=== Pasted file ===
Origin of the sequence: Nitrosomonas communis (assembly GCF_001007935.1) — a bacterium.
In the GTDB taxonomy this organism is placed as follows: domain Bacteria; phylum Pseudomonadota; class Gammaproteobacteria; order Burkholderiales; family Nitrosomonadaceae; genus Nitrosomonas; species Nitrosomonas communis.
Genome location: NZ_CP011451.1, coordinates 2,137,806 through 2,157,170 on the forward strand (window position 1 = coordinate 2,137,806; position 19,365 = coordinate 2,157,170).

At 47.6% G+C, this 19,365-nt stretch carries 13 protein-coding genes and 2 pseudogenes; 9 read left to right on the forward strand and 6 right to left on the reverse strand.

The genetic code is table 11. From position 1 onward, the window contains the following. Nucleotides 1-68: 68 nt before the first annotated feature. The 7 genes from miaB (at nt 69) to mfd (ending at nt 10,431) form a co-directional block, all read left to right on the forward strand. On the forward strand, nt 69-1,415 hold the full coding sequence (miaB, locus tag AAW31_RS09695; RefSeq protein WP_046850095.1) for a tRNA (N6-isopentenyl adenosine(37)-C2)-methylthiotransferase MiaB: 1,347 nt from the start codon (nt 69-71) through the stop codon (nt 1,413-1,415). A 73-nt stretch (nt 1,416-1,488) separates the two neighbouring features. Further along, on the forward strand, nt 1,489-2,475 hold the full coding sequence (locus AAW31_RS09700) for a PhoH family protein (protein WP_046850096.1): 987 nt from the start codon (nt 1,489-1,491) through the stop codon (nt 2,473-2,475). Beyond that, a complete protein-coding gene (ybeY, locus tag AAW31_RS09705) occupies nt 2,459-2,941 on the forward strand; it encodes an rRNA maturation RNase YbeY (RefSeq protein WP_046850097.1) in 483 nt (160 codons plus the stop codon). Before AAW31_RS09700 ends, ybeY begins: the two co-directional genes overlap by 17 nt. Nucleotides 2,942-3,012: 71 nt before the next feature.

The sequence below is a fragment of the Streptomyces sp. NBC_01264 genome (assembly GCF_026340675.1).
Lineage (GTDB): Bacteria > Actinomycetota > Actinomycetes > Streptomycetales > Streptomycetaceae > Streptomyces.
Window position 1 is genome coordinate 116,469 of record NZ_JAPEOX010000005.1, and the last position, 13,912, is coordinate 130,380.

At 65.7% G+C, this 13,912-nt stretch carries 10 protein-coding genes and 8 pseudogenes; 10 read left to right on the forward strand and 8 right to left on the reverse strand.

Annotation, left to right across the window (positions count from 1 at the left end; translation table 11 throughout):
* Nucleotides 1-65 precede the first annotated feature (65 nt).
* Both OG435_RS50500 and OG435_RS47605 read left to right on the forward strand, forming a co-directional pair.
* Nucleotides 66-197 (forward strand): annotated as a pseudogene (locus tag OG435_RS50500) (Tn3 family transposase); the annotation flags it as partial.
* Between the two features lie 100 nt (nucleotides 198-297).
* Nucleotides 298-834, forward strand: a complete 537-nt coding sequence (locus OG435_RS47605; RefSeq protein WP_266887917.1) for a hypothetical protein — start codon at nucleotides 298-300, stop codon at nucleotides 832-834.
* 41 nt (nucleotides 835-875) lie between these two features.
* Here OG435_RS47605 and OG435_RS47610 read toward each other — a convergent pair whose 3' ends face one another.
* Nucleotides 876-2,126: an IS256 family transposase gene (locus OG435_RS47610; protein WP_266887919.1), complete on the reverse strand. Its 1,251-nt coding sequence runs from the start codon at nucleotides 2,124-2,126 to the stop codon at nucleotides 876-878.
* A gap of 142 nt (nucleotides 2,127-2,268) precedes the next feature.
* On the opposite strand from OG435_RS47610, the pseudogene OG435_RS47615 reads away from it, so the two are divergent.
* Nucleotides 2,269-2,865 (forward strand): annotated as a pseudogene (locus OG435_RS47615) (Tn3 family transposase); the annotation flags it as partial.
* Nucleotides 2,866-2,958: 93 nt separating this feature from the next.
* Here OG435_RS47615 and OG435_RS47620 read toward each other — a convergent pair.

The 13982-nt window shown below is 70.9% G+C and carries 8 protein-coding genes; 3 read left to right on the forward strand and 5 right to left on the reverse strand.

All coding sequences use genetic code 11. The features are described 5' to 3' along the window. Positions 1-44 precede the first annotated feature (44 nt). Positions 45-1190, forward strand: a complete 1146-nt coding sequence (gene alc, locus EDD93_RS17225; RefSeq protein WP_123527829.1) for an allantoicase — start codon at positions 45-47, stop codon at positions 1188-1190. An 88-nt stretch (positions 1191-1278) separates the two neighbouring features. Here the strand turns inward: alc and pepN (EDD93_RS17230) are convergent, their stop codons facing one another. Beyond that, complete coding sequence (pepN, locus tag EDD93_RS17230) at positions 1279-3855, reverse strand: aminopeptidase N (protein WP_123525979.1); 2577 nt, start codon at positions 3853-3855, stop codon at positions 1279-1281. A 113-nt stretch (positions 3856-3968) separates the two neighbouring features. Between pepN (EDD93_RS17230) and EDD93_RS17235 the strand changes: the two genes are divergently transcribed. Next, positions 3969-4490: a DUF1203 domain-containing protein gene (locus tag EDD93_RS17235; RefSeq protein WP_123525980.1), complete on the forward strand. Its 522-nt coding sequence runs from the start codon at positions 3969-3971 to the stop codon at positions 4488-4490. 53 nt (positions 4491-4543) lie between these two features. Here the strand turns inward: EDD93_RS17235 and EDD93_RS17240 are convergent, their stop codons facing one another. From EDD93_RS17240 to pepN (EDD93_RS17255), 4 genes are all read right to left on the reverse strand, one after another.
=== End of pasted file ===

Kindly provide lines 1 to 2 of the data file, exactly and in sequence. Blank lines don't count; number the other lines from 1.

Origin of the sequence: Nitrosomonas communis (assembly GCF_001007935.1) — a bacterium.
In the GTDB taxonomy this organism is placed as follows: domain Bacteria; phylum Pseudomonadota; class Gammaproteobacteria; order Burkholderiales; family Nitrosomonadaceae; genus Nitrosomonas; species Nitrosomonas communis.